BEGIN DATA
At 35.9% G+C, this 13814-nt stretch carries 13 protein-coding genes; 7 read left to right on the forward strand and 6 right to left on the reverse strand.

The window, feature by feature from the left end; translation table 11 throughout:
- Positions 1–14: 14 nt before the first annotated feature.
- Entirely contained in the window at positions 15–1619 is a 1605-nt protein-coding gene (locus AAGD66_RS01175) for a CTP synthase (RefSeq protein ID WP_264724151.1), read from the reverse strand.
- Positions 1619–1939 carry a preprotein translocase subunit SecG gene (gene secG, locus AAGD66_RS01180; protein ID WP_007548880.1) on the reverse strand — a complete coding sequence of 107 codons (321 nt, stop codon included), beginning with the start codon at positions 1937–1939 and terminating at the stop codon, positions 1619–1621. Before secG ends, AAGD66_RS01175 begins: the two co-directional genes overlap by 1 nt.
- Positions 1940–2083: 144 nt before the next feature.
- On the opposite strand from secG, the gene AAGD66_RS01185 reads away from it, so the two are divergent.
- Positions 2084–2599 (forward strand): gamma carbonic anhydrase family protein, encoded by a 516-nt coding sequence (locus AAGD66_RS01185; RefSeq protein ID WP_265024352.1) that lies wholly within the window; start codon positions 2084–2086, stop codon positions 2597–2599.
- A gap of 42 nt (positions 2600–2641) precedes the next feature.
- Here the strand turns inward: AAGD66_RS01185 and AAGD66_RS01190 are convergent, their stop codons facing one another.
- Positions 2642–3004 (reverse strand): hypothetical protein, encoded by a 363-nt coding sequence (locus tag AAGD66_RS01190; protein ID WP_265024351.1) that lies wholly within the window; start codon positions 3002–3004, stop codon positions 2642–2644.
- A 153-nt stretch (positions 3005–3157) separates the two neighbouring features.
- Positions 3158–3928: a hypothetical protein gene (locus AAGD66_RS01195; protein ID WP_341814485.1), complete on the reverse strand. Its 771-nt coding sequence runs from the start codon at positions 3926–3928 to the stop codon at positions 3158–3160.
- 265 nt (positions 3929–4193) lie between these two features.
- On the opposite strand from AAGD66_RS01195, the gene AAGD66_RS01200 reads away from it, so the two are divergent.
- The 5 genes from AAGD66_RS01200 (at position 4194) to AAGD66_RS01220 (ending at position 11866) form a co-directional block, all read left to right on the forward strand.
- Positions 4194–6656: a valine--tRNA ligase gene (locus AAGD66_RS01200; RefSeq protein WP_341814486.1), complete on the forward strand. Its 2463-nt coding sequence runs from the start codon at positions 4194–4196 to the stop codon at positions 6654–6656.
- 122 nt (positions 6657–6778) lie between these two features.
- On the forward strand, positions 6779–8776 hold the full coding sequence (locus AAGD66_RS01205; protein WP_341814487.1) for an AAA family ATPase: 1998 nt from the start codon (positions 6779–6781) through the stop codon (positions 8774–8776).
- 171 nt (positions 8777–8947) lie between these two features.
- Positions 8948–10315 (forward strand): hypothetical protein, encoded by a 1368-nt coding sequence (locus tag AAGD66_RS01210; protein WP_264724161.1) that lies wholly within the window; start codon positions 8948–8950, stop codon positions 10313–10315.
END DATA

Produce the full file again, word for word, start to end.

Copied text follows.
At 35.9% G+C, this 13814-nt stretch carries 13 protein-coding genes; 7 read left to right on the forward strand and 6 right to left on the reverse strand.

The window, feature by feature from the left end; translation table 11 throughout:
- Positions 1–14: 14 nt before the first annotated feature.
- Entirely contained in the window at positions 15–1619 is a 1605-nt protein-coding gene (locus AAGD66_RS01175) for a CTP synthase (RefSeq protein ID WP_264724151.1), read from the reverse strand.
- Positions 1619–1939 carry a preprotein translocase subunit SecG gene (gene secG, locus AAGD66_RS01180; protein ID WP_007548880.1) on the reverse strand — a complete coding sequence of 107 codons (321 nt, stop codon included), beginning with the start codon at positions 1937–1939 and terminating at the stop codon, positions 1619–1621. Before secG ends, AAGD66_RS01175 begins: the two co-directional genes overlap by 1 nt.
- Positions 1940–2083: 144 nt before the next feature.
- On the opposite strand from secG, the gene AAGD66_RS01185 reads away from it, so the two are divergent.
- Positions 2084–2599 (forward strand): gamma carbonic anhydrase family protein, encoded by a 516-nt coding sequence (locus AAGD66_RS01185; RefSeq protein ID WP_265024352.1) that lies wholly within the window; start codon positions 2084–2086, stop codon positions 2597–2599.
- A gap of 42 nt (positions 2600–2641) precedes the next feature.
- Here the strand turns inward: AAGD66_RS01185 and AAGD66_RS01190 are convergent, their stop codons facing one another.
- Positions 2642–3004 (reverse strand): hypothetical protein, encoded by a 363-nt coding sequence (locus tag AAGD66_RS01190; protein ID WP_265024351.1) that lies wholly within the window; start codon positions 3002–3004, stop codon positions 2642–2644.
- A 153-nt stretch (positions 3005–3157) separates the two neighbouring features.
- Positions 3158–3928: a hypothetical protein gene (locus AAGD66_RS01195; protein ID WP_341814485.1), complete on the reverse strand. Its 771-nt coding sequence runs from the start codon at positions 3926–3928 to the stop codon at positions 3158–3160.
- 265 nt (positions 3929–4193) lie between these two features.
- On the opposite strand from AAGD66_RS01195, the gene AAGD66_RS01200 reads away from it, so the two are divergent.
- The 5 genes from AAGD66_RS01200 (at position 4194) to AAGD66_RS01220 (ending at position 11866) form a co-directional block, all read left to right on the forward strand.
- Positions 4194–6656: a valine--tRNA ligase gene (locus AAGD66_RS01200; RefSeq protein WP_341814486.1), complete on the forward strand. Its 2463-nt coding sequence runs from the start codon at positions 4194–4196 to the stop codon at positions 6654–6656.
- 122 nt (positions 6657–6778) lie between these two features.
- On the forward strand, positions 6779–8776 hold the full coding sequence (locus AAGD66_RS01205; protein WP_341814487.1) for an AAA family ATPase: 1998 nt from the start codon (positions 6779–6781) through the stop codon (positions 8774–8776).
- 171 nt (positions 8777–8947) lie between these two features.
- Positions 8948–10315 (forward strand): hypothetical protein, encoded by a 1368-nt coding sequence (locus tag AAGD66_RS01210; protein WP_264724161.1) that lies wholly within the window; start codon positions 8948–8950, stop codon positions 10313–10315.